New work by Alida Nyquist Schultz[column_12 position=”normal”] Q & A
The Mile Zero Residency will be the first phase of creation for the piece I am creating, which has the working title Withheld. Withheld will go through a second creation and mentorship phase in October 2013, at which time I will be doing another Artist in Residence with Dancer’s Studio West (Artistic Director: Davida Monk) in Calgary Alberta. The final 40 minute work will premiere at Convergence, presented by the Good Women Dance Society, on December 6th, 7th, and 8th 2013 at L’Uni theatre in Edmonton.
MZD showing on February 28th 7:00
9533 Jasper ave[/column_12]
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1) What is the title of the piece you will be performing?
The working title of the piece is Withheld.
2) What can the audience expect to see/hear?
During this creative process I was interested in discovering the relationships and dynamics that arise from a group of dancers that are being restricted by either an internal or external force. The audience can expect to see an exploration of movement vocabulary that suggests physical and emotional confinement or restraint.
3) How are you involved in the piece? Who else is involved? What is like working with them?
My role in this piece is as the choreographer. It is a luxury to have a mentored residency in which I have the outside eyes of Gerry and Kat to guide me in my process, and in which I am not tied to the simultaneous roles of choreographing and dancing- as I frequently have been in past creations. The performers of Withheld are Ainsley Hillyard, Kate Stashko, Alison Kause, and Richard Lee. I have worked extensively with these dancers and am very excited to work with a cast that is so cohesive and invested in the creative process. Each individual brings a different perspective to my rehearsals and is very generous in terms of acting as an interpreter of my movement and in what their unique physicalities have to offer.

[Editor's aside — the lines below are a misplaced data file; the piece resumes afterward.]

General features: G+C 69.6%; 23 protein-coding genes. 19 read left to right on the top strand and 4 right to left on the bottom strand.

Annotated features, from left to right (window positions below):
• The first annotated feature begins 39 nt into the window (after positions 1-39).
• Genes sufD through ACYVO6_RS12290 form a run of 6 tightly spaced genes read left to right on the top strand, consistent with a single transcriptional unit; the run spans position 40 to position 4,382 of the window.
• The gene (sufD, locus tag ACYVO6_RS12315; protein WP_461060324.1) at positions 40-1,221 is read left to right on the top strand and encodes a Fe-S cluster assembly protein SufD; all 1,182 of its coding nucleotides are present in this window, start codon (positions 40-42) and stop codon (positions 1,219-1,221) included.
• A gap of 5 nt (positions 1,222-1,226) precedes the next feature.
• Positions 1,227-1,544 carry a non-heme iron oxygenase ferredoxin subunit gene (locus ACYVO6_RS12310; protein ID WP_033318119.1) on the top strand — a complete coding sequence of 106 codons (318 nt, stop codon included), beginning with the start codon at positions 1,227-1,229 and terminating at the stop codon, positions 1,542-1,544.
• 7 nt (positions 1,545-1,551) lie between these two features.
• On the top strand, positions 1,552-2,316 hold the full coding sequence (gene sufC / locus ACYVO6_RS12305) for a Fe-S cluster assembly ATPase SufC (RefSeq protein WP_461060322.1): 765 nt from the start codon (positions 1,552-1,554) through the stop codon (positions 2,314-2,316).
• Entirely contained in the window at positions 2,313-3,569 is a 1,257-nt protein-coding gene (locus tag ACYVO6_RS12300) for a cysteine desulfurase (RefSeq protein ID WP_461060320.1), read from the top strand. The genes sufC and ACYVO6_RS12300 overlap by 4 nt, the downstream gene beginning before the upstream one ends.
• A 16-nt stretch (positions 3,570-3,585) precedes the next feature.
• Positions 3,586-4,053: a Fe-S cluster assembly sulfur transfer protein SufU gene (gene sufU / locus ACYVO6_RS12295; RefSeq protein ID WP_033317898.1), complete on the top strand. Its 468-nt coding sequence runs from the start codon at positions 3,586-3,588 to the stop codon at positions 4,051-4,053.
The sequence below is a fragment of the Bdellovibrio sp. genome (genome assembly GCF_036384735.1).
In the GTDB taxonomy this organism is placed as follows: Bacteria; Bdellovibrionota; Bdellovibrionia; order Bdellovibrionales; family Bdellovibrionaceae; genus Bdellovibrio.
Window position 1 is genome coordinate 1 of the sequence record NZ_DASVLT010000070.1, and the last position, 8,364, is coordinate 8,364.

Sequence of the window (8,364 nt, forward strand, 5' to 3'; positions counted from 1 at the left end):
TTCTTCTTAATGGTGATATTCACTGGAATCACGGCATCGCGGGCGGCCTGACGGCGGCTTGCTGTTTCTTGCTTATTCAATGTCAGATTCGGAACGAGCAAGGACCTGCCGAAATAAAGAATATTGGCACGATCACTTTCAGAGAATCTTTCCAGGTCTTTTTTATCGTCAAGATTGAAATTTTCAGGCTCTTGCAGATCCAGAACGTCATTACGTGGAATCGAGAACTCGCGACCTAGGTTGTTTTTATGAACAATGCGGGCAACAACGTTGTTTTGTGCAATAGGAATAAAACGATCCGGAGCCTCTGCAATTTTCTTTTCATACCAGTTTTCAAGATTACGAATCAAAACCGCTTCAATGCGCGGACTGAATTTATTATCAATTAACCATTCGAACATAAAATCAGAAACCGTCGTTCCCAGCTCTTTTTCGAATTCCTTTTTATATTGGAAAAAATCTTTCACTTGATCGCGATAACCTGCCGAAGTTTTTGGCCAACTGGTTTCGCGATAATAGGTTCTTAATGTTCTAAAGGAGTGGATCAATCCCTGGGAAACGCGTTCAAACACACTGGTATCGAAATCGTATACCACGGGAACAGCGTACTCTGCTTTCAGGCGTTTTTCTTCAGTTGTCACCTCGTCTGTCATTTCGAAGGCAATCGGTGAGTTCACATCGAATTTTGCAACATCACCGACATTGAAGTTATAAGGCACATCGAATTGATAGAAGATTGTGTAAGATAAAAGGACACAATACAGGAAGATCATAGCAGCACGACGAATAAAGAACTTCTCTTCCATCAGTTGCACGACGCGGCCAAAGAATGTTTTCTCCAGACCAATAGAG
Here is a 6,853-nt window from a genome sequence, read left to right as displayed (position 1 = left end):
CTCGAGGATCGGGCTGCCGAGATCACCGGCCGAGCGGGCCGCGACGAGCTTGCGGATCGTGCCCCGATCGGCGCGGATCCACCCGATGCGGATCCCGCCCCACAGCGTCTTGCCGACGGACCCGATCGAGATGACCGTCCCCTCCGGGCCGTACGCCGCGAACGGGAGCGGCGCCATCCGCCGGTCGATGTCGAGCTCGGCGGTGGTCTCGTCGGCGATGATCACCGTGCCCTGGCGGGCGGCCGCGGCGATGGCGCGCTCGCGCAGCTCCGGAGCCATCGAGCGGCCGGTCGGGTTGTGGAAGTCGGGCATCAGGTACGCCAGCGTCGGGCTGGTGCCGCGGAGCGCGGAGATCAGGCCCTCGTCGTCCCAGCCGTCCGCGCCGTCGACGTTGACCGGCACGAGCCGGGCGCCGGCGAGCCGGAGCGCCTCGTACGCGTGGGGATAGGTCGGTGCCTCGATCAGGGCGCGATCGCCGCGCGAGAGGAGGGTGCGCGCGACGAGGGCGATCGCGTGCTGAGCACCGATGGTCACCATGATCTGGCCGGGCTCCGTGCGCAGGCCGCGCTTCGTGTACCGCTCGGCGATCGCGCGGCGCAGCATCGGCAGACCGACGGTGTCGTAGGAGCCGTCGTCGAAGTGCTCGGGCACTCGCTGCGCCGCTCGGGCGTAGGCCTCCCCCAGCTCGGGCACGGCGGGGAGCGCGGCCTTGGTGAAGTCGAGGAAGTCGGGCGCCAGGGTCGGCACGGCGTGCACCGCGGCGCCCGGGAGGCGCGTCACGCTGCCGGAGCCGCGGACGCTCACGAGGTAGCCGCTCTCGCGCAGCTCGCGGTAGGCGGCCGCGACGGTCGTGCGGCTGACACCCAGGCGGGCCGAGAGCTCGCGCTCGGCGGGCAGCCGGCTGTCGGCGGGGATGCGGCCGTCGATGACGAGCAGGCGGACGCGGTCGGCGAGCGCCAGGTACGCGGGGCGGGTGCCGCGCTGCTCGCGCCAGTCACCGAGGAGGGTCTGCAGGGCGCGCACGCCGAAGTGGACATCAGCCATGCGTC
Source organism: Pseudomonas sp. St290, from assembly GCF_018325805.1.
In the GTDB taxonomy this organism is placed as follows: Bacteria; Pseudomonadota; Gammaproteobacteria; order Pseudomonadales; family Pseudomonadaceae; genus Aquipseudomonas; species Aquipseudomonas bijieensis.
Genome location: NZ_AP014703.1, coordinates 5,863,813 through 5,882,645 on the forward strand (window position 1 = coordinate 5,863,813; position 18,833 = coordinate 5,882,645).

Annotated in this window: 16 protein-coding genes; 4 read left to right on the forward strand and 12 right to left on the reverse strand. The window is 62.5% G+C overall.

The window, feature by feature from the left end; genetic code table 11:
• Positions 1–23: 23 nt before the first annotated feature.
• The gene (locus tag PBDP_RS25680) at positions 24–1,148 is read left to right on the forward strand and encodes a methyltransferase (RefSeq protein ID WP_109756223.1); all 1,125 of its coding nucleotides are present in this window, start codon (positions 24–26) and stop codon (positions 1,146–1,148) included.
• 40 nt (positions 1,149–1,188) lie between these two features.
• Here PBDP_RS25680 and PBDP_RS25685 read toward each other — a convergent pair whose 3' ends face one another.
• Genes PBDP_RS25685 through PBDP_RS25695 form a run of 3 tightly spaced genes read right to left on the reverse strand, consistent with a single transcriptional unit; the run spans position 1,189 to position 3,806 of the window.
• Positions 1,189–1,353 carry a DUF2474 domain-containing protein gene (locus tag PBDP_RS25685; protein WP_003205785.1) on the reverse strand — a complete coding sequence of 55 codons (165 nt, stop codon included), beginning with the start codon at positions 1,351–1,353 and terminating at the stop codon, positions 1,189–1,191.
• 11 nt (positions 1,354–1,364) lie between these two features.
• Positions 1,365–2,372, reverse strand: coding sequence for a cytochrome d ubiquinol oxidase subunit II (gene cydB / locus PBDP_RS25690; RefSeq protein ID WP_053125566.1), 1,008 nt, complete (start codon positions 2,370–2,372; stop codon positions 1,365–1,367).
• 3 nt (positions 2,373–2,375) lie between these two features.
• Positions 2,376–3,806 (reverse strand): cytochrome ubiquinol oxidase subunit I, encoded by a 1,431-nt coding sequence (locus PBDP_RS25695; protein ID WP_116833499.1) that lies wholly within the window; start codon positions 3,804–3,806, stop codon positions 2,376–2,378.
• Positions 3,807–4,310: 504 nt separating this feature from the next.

4) Can you tell us a little bit about where your inspiration for the piece came from?
Inspiration for Withheld came from a rather grand desire to create a piece that was performed inside a large metal cage. In the fall of 2012 I saw an exhibition at the Art Gallery of Alberta of Louise Bourgeois’ sculpture of an intricate cage called Cell (The Last Climb). I imagined a structure similar to this as the set for a full length work in which the dancers remained inside the cage for the entirety of the piece, but had the capacity to extend parts of their bodies through the cage and also to climb to the upper level of the cage. The construction of such a large set piece was dependant on funding which we did not secure in time for the residency. However, I remained interested in how my dancers could suggest the idea of being ‘caged’ without the actual structure.